He believes technologies and services focused on incident response – rather than only incident prevention – should be one of the trends high on the agendas of security professionals in 2015.

“It’s inevitable that security incidents will occur. It’s, therefore, critical that organisations begin to focus on identifying what we call ‘indicators of compromise’, putting a comprehensive incident response plan in place, and performing regular IT security ‘fire drills’,” explains Campbell.

He points out the regular fire drills – or rehearsals – will ensure that, in the event of an incident, IT and management teams are clear about what needs to be done, and the business is less at risk. This includes recovering evidence, identifying and resolving the root cause of the incident (not just the symptoms), and undertaking a forensic investigation.

Source: http://www.itweb.co.za/index.php?option=com_content&view=article&id=140563:DDOS-attacks-prepare-for-the-worst&catid=71

Whilst the trend for distributed denial of service (DDoS) attacks has been towards larger and larger (aka volumetric) attacks in recent years, a new report just published claims to show that slow-and-low, with smart, short IP bursts, is now a lot more commonplace.

For its third annual set of research, Neustar interviewed IT professionals from around 450 companies, concluding that business are now seeing a more unstable and complex landscape.

Over the last year, says the report, DDoS attacks have evolved in terms of their strategy and tactics, with IT professionals seeing increased media reports of ‘smokescreening’ – where criminals use DDoS attacks to distract IT staff while inserting malware to breach bank accounts and customer data.

More than half of attacked companies reported theft of funds, data or intellectual property. Such cyber-attacks are intense but shorter-lived, more surgical than sustained strikes whose goal is extended downtime.

More than 47 percent of respondents said they viewed DDoS attacks as a greater threat than in 2012, whilst another 44 percent believe the problem is just as serious. In 2013, DDoS continued to cripple websites, shut down operations and cost millions of dollars in downtime, customer service and brand damage.

According to Rodney Joffe, Neustar’s senior technologist, when there’s a tremendous storm, most people run around the house making sure all the windows are closed and you have a flashlight ready.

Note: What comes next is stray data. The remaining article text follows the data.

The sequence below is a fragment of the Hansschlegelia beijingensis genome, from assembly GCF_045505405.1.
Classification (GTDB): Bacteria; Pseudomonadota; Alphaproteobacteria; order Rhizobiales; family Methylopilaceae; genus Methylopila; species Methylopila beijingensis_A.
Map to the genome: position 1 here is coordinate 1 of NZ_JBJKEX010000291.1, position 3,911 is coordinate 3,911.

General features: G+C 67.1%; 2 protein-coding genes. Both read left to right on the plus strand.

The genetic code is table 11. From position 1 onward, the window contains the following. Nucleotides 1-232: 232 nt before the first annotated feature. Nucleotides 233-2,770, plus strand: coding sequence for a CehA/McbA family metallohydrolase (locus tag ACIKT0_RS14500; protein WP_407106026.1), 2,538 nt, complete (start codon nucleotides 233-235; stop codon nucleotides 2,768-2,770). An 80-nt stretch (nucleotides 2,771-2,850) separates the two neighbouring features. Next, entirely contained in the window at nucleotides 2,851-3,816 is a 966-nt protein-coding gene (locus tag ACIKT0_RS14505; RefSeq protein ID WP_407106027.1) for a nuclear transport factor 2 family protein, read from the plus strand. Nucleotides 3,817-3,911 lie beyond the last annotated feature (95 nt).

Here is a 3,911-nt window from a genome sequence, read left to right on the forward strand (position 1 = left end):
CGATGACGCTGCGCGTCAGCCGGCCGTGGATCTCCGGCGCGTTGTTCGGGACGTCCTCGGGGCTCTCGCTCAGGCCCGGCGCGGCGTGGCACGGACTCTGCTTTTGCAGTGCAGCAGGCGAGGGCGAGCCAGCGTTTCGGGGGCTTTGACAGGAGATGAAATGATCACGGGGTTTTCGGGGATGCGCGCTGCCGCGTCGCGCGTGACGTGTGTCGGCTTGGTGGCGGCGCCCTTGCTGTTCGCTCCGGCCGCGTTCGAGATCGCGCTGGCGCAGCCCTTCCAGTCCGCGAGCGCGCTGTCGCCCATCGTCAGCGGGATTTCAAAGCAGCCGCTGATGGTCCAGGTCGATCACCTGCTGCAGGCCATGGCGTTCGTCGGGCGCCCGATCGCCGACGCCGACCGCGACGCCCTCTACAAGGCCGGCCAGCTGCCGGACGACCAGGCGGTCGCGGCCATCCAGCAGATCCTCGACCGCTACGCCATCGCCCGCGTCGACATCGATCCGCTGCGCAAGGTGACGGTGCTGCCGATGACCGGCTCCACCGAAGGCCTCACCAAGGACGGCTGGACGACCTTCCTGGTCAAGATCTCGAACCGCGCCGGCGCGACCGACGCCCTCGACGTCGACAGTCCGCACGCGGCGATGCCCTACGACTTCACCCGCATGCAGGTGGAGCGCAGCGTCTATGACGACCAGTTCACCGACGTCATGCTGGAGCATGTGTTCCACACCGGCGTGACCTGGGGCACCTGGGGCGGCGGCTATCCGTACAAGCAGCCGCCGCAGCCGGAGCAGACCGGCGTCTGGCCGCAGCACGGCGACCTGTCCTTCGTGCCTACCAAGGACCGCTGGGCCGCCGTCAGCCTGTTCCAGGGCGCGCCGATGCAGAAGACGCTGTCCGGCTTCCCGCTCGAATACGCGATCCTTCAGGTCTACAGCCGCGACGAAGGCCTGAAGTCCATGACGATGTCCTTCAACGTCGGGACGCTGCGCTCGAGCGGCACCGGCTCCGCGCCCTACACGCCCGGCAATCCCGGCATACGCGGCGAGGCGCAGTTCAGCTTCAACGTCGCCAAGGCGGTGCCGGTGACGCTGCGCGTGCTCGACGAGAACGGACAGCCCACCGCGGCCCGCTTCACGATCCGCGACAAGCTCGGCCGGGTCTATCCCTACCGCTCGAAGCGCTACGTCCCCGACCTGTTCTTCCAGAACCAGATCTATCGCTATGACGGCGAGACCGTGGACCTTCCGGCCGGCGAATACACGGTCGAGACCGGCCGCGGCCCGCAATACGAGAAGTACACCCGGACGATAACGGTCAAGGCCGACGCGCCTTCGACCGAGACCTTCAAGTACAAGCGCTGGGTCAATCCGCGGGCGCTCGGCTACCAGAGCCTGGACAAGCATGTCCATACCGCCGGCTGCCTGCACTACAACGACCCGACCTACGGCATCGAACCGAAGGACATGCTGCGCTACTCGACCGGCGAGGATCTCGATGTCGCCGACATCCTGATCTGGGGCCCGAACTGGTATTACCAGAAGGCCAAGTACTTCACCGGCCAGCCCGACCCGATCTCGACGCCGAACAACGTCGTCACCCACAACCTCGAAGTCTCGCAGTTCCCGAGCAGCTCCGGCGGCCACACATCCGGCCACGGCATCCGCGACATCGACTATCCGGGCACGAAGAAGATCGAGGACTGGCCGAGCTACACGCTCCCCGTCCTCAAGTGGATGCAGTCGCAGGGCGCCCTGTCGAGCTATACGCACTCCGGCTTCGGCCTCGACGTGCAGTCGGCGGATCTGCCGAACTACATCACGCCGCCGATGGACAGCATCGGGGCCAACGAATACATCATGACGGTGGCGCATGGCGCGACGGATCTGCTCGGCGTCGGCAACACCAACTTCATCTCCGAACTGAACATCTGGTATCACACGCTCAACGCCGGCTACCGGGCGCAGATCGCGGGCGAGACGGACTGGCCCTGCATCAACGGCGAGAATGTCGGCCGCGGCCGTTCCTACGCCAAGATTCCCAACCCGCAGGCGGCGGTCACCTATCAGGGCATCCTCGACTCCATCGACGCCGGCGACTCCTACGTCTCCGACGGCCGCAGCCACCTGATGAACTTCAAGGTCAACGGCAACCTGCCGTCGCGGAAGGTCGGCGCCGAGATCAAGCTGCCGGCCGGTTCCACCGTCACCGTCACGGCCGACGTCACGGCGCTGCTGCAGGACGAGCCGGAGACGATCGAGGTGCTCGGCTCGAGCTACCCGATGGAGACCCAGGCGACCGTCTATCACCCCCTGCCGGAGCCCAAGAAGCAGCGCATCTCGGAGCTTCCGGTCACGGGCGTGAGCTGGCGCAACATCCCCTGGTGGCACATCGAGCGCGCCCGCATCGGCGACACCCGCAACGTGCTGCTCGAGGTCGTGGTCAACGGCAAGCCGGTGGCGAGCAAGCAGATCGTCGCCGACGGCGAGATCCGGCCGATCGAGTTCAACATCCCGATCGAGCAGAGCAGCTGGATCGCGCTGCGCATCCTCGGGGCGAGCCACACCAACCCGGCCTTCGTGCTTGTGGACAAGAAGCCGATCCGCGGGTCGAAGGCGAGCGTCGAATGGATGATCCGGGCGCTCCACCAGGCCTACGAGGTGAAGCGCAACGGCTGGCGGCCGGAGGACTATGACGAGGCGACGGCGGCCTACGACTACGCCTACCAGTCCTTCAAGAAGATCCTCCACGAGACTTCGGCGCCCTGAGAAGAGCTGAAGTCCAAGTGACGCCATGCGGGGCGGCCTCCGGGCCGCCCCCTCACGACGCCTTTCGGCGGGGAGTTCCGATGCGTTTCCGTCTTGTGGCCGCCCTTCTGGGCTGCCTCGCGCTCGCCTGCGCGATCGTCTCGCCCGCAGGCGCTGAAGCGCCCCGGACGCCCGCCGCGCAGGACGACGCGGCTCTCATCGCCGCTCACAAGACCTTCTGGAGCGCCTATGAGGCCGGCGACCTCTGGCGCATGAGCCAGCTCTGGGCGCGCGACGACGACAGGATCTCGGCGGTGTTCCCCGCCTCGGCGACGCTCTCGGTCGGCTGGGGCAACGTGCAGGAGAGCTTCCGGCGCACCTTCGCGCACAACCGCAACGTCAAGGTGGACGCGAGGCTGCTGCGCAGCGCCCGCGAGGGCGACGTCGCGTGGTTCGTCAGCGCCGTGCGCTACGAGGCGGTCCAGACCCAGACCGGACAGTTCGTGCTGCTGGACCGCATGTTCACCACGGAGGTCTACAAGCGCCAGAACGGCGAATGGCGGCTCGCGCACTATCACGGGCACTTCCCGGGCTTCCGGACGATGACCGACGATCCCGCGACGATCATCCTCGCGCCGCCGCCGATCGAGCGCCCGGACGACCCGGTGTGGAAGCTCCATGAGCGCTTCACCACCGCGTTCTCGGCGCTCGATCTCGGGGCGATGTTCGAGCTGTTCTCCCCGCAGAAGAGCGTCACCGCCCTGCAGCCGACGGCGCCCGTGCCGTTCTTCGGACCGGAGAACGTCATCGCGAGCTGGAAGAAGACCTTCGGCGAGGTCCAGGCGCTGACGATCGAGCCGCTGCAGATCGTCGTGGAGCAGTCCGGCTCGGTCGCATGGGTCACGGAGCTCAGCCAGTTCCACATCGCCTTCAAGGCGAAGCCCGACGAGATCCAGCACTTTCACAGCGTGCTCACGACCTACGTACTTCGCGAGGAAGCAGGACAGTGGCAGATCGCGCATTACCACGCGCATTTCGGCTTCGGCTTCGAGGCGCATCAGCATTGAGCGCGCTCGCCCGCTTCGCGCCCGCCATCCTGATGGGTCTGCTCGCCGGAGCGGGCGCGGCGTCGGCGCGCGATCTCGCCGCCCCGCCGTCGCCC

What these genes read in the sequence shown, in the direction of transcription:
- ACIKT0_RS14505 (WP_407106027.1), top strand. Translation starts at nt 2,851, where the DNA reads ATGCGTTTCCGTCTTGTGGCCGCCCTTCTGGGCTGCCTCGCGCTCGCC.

“You’re not worried about anything else. DDoS attacks are similar. They create an all-hands-on-deck mentality, which is understandable but sometimes dangerous,” he said, adding that with DDoS attacks, the stakes are high, as if you are a criminal, why mess around with extortion when you can just go ahead and steal-and on a much greater scale?

Neustar’s analysis also shows a trend towards shorter DDoS attacks, but also more attacks from 1Gbps to 5Gbps – that is, quicker, more concentrated strikes.

“While it’s too soon to say for sure, this could stem from a highly damaging tactic, DDoS smokescreening,” says the report, adding that smokescreening is used to distract IT staff whilst the criminals grab and clone private data to siphon off funds, intellectual property and more.

Solutions
One solution, concludes the report, is for organisations to install dedicated DDoS protection, as scrambling to find a solution in the midst of an emergency only adds to the chaos-and any intended diversion.According to Sarb Sembhi, a director of Storm Guidance, the report tracks some interesting trends.

“If you look at large companies suffering attacks, it is clear that the DDoS methodologies being used are getting very sophisticated,” he said, adding that a key aspect is that they are often relatively slow – but smart – in nature.
“With larger companies it is clear that the cyber-criminals are doing their research. They are clearly also testing their technology with smaller companies, and then using those companies’ IT systems as their own assets to launch other attacks,” he said.

Sembhi went on to say that his observations also suggest that larger companies are now starting to install layers of protection – as the report recommends – to remediate against a DDoS attack when it takes place.

Source : http://www.scmagazineuk.com/ddos-attacks-slow-and-smart-is-the-order-of-the-day/article/376283/